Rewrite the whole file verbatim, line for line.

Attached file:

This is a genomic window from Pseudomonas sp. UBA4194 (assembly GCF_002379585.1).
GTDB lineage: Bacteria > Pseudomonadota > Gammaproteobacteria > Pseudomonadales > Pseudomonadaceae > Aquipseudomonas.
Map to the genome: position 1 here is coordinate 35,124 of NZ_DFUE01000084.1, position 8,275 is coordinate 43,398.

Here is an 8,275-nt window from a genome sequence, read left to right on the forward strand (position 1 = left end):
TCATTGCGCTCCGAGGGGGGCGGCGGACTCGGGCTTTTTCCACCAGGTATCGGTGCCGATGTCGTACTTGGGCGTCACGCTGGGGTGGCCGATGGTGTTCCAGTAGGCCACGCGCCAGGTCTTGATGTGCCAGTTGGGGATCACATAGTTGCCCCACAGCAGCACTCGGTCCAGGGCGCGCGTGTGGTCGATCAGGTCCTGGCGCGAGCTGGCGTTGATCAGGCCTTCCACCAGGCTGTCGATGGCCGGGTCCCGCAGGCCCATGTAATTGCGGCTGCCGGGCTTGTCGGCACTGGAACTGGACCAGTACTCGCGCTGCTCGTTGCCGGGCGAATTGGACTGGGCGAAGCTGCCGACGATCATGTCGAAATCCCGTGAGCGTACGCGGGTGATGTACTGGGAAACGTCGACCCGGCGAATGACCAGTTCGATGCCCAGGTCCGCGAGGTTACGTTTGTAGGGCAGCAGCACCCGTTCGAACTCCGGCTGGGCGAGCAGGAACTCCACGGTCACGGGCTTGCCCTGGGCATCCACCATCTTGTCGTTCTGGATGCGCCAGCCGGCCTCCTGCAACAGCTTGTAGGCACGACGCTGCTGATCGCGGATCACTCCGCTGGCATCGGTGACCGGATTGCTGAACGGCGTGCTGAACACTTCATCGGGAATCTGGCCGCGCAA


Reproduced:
This is a genomic window from Pseudomonas sp. UBA4194 (assembly GCF_002379585.1).
GTDB lineage: Bacteria > Pseudomonadota > Gammaproteobacteria > Pseudomonadales > Pseudomonadaceae > Aquipseudomonas.
Map to the genome: position 1 here is coordinate 35,124 of NZ_DFUE01000084.1, position 8,275 is coordinate 43,398.

Here is an 8,275-nt window from a genome sequence, read left to right on the forward strand (position 1 = left end):
TCATTGCGCTCCGAGGGGGGCGGCGGACTCGGGCTTTTTCCACCAGGTATCGGTGCCGATGTCGTACTTGGGCGTCACGCTGGGGTGGCCGATGGTGTTCCAGTAGGCCACGCGCCAGGTCTTGATGTGCCAGTTGGGGATCACATAGTTGCCCCACAGCAGCACTCGGTCCAGGGCGCGCGTGTGGTCGATCAGGTCCTGGCGCGAGCTGGCGTTGATCAGGCCTTCCACCAGGCTGTCGATGGCCGGGTCCCGCAGGCCCATGTAATTGCGGCTGCCGGGCTTGTCGGCACTGGAACTGGACCAGTACTCGCGCTGCTCGTTGCCGGGCGAATTGGACTGGGCGAAGCTGCCGACGATCATGTCGAAATCCCGTGAGCGTACGCGGGTGATGTACTGGGAAACGTCGACCCGGCGAATGACCAGTTCGATGCCCAGGTCCGCGAGGTTACGTTTGTAGGGCAGCAGCACCCGTTCGAACTCCGGCTGGGCGAGCAGGAACTCCACGGTCACGGGCTTGCCCTGGGCATCCACCATCTTGTCGTTCTGGATGCGCCAGCCGGCCTCCTGCAACAGCTTGTAGGCACGACGCTGCTGATCGCGGATCACTCCGCTGGCATCGGTGACCGGATTGCTGAACGGCGTGCTGAACACTTCATCGGGAATCTGGCCGCGCAA